- Botanical: Peumus boldus
- Family: Monimiaceae
- Hits: 3738
Known asBoldea fragrans, Peumus fragrans, boldo, boldu, boldus, boldoa, boldina, baldina, molina
Old Usemedicinal; culinary
Parts Usedfruit, leaves
Medicinalbladder stones, bladder weakness, bile weakness, colic, cramps, fever, high blood preasure, rheumatism, urinary infections
Heart & Circulationhigh blood pressure
Infection & Inflammationfever, infections intestinal
Muscle & Jointsrheumatism
Mind & Nervescolic
Stomach & Intestinalbladder disease, bladder stones, bladder weakness, bile weakness, gastric acidity, liver weakness, stomach cramps
Propertiesanalgesic, antiseptic, antispasmodic, cholagogue, diuretic, stimulant, tonic
Boldo is an evergreen tree or shrub growing up to six metres in height. It belongs to the monimiaceae family, which are closely related to the laurel family. It is dioecious.
Boldo's light grey-green leathery leaves are elliptical-oval, entire, and have light-coloured tubercles on the surface. They have a characteristic odour and a burning-spicy, slightly bitter taste. The intensely fragrant radial flowers are white or yellowish and arranged in an inflorescence. The oval, aromatic pitted fruits are edible.
Boldo flowers throughout the year.
Properties & Uses
Boldu is a traditional remedy used by the Araucanian Indians of Chile as a tonic. The plant stimulates liver activity and bile flow and is chiefly valued as a remedy for gallstones and liver or gallbladder pain. It is normally taken for only a few weeks at a time, either as an infusion or as a tincture. It is often combined with other herbs such as Berberis vulgaris or Chionanthus virginicus in the treatment of gallstones. The leaves are analgesic, antiseptic (urinary), bitter, cholagogue, diuretic, stimulant and tonic. They are considered a valuable cure for gonorrhoea in S. America. The plant is taken internally in the treatment of liver disease (though the bark is more effective here), gallstones, urinary tract infections, intestinal parasites and rheumatism. It has been used in the past as a substitute for quinine in the treatment of malaria. The leaves are harvested during the growing season and are dried for later use. Some caution is advised, the plant should not be used by pregnant women. See also the notes above on toxicity. A volatile oil obtained from the plant destroys internal parasites. Alkaloids contained in the bark are a stimulant for the liver. The German Commission E Monographs, a therapeutic guide to herbal medicine, approve Peumus boldus for dyspeptic complaints (indigestion).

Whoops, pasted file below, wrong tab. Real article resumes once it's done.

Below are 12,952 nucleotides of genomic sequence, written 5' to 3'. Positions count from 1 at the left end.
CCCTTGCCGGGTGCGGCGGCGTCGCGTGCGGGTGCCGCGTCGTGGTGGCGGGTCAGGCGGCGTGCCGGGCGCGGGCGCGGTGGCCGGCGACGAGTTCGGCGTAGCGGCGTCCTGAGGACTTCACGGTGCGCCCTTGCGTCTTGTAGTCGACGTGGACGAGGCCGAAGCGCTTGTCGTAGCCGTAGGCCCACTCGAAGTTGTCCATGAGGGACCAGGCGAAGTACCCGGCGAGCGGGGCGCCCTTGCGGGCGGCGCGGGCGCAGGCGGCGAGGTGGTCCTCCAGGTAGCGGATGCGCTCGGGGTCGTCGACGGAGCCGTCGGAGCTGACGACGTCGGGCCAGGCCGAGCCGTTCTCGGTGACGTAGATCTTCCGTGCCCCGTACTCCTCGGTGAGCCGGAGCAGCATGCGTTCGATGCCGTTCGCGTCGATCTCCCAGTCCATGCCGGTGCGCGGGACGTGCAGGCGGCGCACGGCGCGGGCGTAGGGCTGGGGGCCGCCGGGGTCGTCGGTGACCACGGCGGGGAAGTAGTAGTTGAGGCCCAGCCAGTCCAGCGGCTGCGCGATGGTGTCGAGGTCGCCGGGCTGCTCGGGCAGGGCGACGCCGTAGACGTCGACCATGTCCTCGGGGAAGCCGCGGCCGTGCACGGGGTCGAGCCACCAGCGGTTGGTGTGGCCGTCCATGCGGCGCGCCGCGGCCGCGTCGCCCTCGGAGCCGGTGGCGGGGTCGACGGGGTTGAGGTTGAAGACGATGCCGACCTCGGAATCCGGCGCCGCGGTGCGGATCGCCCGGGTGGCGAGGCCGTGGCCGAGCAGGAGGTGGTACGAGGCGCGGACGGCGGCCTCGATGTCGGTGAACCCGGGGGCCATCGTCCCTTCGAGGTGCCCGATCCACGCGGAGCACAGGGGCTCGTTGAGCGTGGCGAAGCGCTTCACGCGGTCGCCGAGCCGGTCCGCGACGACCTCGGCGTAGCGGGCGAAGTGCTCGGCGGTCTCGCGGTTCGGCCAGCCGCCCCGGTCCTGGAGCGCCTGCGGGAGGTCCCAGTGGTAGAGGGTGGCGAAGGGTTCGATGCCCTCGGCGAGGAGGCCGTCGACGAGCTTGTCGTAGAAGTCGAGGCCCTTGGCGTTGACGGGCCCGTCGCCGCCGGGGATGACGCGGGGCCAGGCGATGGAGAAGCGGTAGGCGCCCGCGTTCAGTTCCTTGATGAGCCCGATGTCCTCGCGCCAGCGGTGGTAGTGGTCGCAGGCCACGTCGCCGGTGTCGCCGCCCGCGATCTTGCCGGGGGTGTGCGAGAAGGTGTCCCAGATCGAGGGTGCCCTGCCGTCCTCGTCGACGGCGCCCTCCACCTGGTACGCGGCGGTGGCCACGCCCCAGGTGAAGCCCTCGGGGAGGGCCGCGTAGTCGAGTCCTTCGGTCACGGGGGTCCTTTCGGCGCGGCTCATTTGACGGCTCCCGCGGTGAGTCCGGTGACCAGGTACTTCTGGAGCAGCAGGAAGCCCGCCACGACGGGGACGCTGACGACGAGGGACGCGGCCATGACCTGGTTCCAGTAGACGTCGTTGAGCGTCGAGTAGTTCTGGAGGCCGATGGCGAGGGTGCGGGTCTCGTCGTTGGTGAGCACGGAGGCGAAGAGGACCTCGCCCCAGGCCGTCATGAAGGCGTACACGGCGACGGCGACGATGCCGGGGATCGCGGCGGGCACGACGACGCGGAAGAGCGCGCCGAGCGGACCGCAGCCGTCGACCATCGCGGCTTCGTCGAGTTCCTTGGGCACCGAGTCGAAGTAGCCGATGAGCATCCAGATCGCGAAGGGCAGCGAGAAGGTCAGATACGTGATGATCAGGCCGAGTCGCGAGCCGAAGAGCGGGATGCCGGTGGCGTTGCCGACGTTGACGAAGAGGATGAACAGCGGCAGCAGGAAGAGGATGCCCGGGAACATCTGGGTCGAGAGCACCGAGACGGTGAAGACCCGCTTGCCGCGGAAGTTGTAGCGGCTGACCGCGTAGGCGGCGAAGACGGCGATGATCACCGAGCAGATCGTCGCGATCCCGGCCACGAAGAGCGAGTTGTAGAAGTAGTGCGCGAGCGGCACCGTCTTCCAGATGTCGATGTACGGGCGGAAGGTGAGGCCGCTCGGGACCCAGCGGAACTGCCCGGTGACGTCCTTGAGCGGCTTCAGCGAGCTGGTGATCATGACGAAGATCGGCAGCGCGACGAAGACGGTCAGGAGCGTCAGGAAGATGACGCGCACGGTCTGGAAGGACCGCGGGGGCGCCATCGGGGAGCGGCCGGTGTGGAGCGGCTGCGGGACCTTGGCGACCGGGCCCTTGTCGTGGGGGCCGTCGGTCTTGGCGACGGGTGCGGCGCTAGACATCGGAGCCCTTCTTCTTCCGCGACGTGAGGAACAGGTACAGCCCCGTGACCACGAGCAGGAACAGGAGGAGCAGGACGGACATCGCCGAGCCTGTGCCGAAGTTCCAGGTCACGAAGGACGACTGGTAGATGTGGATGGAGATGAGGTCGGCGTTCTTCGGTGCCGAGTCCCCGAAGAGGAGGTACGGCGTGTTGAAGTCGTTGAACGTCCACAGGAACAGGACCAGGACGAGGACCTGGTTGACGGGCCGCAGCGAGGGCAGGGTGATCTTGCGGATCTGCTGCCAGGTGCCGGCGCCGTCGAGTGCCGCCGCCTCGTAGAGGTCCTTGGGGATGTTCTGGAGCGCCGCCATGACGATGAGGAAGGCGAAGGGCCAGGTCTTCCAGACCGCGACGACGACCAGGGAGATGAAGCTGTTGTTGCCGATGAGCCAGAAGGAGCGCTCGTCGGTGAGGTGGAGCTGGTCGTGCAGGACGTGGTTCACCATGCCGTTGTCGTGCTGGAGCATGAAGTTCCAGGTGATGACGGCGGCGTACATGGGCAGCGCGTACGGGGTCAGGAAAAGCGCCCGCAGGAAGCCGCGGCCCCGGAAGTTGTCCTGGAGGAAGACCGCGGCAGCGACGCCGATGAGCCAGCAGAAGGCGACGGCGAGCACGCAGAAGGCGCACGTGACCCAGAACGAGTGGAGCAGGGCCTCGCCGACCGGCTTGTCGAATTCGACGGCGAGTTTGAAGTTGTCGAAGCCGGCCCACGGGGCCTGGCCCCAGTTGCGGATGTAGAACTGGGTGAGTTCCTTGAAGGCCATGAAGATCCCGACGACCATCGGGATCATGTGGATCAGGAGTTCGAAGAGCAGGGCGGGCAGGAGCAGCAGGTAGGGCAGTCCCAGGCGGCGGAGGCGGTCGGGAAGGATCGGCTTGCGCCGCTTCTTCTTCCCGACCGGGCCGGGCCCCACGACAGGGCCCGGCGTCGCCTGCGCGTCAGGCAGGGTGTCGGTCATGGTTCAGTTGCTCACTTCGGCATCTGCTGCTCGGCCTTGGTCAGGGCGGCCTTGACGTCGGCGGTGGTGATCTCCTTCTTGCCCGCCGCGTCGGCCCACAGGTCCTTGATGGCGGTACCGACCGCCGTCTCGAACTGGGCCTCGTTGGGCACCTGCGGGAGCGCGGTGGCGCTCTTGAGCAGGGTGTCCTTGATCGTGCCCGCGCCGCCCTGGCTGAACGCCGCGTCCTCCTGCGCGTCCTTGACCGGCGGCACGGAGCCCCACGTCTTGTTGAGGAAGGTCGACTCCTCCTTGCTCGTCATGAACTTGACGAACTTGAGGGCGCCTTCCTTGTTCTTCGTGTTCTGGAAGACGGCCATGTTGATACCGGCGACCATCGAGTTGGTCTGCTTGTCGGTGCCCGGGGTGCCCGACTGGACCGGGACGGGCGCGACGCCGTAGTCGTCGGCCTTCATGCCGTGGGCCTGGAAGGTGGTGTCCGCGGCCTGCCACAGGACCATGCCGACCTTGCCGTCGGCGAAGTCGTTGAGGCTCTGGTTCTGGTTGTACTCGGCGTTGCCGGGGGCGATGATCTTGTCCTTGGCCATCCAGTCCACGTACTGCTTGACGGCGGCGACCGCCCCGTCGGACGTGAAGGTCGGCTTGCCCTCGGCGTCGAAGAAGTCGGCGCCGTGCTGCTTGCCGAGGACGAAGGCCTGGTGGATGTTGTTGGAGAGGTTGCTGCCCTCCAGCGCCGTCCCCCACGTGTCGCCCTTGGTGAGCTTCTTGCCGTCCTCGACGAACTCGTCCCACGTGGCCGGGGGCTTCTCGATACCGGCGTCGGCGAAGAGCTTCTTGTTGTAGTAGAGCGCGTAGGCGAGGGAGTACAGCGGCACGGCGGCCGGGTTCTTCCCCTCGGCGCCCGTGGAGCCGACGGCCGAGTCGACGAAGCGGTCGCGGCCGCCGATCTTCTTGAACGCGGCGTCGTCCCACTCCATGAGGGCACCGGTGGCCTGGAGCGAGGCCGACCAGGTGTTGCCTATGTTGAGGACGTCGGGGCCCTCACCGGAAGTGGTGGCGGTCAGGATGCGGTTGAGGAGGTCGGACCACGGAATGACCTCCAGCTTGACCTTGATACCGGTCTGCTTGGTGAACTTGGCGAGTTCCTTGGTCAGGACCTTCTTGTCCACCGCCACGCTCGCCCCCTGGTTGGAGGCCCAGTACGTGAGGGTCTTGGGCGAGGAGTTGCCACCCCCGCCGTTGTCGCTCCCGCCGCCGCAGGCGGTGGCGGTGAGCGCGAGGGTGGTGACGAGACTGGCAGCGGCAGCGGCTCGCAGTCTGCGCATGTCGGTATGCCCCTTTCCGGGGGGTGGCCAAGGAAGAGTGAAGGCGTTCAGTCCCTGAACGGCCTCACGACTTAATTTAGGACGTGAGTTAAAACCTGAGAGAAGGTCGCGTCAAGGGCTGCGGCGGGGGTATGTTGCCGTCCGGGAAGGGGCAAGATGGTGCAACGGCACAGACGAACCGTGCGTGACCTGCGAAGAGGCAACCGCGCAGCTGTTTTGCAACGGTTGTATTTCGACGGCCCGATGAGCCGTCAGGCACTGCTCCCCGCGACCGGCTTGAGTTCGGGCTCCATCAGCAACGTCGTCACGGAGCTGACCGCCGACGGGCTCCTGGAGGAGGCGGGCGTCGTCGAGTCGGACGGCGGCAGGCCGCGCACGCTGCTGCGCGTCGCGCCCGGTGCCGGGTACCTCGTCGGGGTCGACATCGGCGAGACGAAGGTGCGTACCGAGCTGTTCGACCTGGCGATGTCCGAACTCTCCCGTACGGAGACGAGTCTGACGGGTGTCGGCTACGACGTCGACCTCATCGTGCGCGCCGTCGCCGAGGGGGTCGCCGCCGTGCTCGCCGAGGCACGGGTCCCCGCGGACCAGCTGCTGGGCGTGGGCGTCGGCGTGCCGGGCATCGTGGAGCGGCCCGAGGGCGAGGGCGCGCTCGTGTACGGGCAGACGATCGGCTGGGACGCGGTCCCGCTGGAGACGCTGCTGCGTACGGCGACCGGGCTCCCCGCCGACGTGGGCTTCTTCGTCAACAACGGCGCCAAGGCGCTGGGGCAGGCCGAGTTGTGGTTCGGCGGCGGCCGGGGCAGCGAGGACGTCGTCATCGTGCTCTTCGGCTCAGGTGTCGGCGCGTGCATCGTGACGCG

The bark is a source of tannin and is also used as a dye. A deliciously fragrant essential oil is obtained from the leaves. The dried and powdered leaves are scattered amongst clothes to sweeten them and repel insects. The small fruits are dried and used as beads in necklaces. When warmed by the body or the sun they release the scent of cinnamon. The wood is used for making charcoal
The leaves contain a toxic alkaloid. Boldo volatile oil is one of the most toxic oils. Excessive doses have caused irritation of the kidneys and genitourinary tract. A massive overdose can cause paralysis. Should not use by patients with kidney disease
Chile, Bolivia, Argentina, Paraguay, Peru, Uruguay, Brazil and bordering countries in South America.
ascaridole, benzaldehyde, boldin, boldoglucin, bornyl-acetate, 1,8-cineol, coclaurine, coumarin, cuminaldehyde, 2-decanone, 6(a)-7 dehydroboldine, diethylphthalate, eugenol, farnesol, fenchone, gamma terpinene, 2-heptaone, isoboldine, kaempferols, laurolitsine, laurotetainine, norboldine, norisocorydine, pachycarpine, P-cymene, P-cymol, pro-nuciferine, 2-octanone, reticuline, rhamnosides, sabinene, sinoacutine, terpinoline, thymol, trans verbenol, 2-tridecanone, and 2-undecanone.
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